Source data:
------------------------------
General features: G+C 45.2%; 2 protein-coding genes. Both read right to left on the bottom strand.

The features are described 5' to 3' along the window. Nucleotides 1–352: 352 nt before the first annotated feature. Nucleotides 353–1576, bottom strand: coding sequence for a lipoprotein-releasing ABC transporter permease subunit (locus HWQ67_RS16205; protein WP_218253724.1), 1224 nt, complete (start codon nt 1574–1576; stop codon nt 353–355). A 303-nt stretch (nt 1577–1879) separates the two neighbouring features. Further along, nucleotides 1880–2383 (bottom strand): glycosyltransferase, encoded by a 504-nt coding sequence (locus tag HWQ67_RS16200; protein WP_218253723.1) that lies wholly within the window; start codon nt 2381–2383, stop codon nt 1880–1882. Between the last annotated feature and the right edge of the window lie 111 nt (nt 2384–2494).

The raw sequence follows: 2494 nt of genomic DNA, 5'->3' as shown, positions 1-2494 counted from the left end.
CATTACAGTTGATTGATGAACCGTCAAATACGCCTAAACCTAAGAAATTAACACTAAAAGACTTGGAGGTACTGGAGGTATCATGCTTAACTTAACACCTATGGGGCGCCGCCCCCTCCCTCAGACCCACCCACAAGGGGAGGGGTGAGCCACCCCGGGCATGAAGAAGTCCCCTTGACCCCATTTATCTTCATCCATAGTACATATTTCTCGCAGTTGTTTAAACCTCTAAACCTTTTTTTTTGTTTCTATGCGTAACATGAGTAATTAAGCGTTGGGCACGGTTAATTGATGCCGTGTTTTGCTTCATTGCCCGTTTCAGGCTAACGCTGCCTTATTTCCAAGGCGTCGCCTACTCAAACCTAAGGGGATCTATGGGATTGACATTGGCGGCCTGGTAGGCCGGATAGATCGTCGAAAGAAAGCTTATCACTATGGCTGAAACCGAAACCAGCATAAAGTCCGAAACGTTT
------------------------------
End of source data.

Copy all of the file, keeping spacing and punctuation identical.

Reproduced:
General features: G+C 45.2%; 2 protein-coding genes. Both read right to left on the bottom strand.

The features are described 5' to 3' along the window. Nucleotides 1–352: 352 nt before the first annotated feature. Nucleotides 353–1576, bottom strand: coding sequence for a lipoprotein-releasing ABC transporter permease subunit (locus HWQ67_RS16205; protein WP_218253724.1), 1224 nt, complete (start codon nt 1574–1576; stop codon nt 353–355). A 303-nt stretch (nt 1577–1879) separates the two neighbouring features. Further along, nucleotides 1880–2383 (bottom strand): glycosyltransferase, encoded by a 504-nt coding sequence (locus tag HWQ67_RS16200; protein WP_218253723.1) that lies wholly within the window; start codon nt 2381–2383, stop codon nt 1880–1882. Between the last annotated feature and the right edge of the window lie 111 nt (nt 2384–2494).

The raw sequence follows: 2494 nt of genomic DNA, 5'->3' as shown, positions 1-2494 counted from the left end.
CATTACAGTTGATTGATGAACCGTCAAATACGCCTAAACCTAAGAAATTAACACTAAAAGACTTGGAGGTACTGGAGGTATCATGCTTAACTTAACACCTATGGGGCGCCGCCCCCTCCCTCAGACCCACCCACAAGGGGAGGGGTGAGCCACCCCGGGCATGAAGAAGTCCCCTTGACCCCATTTATCTTCATCCATAGTACATATTTCTCGCAGTTGTTTAAACCTCTAAACCTTTTTTTTTGTTTCTATGCGTAACATGAGTAATTAAGCGTTGGGCACGGTTAATTGATGCCGTGTTTTGCTTCATTGCCCGTTTCAGGCTAACGCTGCCTTATTTCCAAGGCGTCGCCTACTCAAACCTAAGGGGATCTATGGGATTGACATTGGCGGCCTGGTAGGCCGGATAGATCGTCGAAAGAAAGCTTATCACTATGGCTGAAACCGAAACCAGCATAAAGTCCGAAACGTTT